European countries are reviewing where each megawatt of their electricity grid goes in anticipation of a winter complicated by the Russian gas crisis. The high consumption of data centers, the skeletons that support the digital society, has changed the political priorities of some countries and what were previously perceived as priority and strategic facilities, have become potential problems in the making.
“If we don’t act on data centers, we are losing part of the potential to get out of gas and help the energy transition,” said Claude Turmes, Minister of Energy and Spatial Planning of Luxembourg, after a recent meeting of the European Council. His country had given the go-ahead for the installation of several of these infrastructures, but now the Green Party politician does not see it so clearly.
Data centers are gigantic facilities that process the information that each device connected to the Internet consults. Broadly speaking, they are industrial warehouses full of servers and the necessary machinery to keep them at an optimal operating temperature. There the Netflix series are stored, the algorithms that carry out Google searches and all the services that are carried out from Cloud.
According to a report by the consulting firm Synergy, the cloud infrastructure business reached 155,000 million euros in 2021, 37% more than the previous year. But it carries a cost. Like any computer, servers tend to get hot with prolonged use, so keeping them on and cool 24 hours a day turns data centers into huge energy consumers.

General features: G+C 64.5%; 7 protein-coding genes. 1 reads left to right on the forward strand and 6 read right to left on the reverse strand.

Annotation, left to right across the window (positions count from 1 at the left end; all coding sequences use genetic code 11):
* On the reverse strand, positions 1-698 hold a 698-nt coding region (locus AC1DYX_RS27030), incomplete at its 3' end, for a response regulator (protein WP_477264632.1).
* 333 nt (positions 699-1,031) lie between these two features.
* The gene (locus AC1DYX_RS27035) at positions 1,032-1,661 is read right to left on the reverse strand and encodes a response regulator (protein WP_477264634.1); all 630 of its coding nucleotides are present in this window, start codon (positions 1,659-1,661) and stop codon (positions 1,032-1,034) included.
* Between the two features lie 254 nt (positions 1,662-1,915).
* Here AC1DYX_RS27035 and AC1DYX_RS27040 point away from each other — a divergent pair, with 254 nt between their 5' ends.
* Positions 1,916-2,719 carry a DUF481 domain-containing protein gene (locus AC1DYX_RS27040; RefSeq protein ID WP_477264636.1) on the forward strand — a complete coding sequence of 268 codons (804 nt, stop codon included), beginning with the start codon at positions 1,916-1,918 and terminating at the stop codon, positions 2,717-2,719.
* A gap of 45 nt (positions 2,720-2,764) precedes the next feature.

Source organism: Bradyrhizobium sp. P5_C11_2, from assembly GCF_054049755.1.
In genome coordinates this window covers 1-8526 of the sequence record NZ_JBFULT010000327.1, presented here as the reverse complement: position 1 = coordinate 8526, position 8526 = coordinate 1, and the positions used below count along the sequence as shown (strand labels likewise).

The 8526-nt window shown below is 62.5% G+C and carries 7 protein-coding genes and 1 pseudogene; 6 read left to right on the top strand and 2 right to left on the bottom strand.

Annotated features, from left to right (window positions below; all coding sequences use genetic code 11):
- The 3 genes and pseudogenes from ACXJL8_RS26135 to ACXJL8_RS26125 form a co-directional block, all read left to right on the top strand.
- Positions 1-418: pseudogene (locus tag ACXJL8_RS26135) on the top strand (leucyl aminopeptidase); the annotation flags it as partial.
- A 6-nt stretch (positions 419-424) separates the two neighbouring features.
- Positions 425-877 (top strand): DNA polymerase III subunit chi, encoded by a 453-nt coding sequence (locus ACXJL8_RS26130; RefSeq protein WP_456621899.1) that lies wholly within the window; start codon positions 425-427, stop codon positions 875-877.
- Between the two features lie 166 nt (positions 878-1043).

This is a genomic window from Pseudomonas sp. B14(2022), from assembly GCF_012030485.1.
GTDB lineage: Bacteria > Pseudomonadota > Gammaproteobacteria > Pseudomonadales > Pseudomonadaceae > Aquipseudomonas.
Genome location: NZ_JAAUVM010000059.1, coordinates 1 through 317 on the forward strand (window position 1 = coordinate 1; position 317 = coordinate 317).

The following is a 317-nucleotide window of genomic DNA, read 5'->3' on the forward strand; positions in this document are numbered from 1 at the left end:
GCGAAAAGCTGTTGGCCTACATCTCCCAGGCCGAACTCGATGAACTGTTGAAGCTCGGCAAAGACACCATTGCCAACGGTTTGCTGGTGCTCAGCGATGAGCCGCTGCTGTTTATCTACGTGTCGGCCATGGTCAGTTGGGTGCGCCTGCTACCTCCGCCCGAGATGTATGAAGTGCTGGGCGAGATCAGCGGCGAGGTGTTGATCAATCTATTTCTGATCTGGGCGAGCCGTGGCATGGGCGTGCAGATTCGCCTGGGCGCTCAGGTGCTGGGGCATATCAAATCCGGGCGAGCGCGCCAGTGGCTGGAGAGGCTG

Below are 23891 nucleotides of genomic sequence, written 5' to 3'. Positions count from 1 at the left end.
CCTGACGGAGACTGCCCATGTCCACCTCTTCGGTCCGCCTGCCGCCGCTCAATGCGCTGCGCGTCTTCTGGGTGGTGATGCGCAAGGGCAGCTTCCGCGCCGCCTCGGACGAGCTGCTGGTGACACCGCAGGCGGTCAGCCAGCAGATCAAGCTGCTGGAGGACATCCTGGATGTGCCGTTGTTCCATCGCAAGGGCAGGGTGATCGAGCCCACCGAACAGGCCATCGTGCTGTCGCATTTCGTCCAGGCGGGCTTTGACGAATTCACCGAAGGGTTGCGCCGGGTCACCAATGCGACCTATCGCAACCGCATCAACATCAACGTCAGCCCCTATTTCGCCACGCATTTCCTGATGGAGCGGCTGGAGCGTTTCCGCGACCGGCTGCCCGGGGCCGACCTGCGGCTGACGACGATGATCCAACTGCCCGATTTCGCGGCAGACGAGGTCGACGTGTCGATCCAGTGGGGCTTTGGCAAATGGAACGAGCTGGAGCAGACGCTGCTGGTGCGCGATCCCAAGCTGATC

In recent years, the EU has focused on the need to increase the efficiency of these facilities and regulate them so that they move towards a horizon in which 100% of the energy they consume is clean. However, they are still large consumers connected to an electricity grid that this winter may be very stressed due to possible electricity restrictions caused by Putin’s invasion of Ukraine, in addition to the fact that the trend is for their consumption to continue growing.
Central and northern European countries have expressed the most concerns about data centers and are the most exposed to possible Russian gas supply cuts. The statements by the Luxembourg minister on these infrastructures came after signing a pact with Germany, Belgium, the Netherlands and Denmark to promote stricter efficiency measures for them. Some have returned to the study phase data centers that had already been approved.
The objective of these countries is that the rest of the European partners join them in the restrictions when it comes to connecting the data centers of the technological multinationals to the electrical network of the continent. According to data from the European Commission, data centers consume about 3% of Europe’s electrical power and by 2030 they could reach close to 100 TWh, more than many European countries.
This consumption, however, is not distributed equally among all territories. Data centers tend to cluster in clusters to take advantage of economies of scale. This usually causes a flourishing of technology companies around it due to the concentration of professionals, but it also multiplies electricity consumption.
Ireland is the best example of this. The Dublin environment is the place that most American technology multinationals have chosen for their European headquarters due to the tax advantages it offers them. There they have also established large data centers that already consume 14% of the country’s electricity. This is, for example, more than all the electricity used by the rural population of a country that exceeds the European average of residents outside urban areas by 9 points (36% of its inhabitants live in rural areas, compared to 27% in the EU). .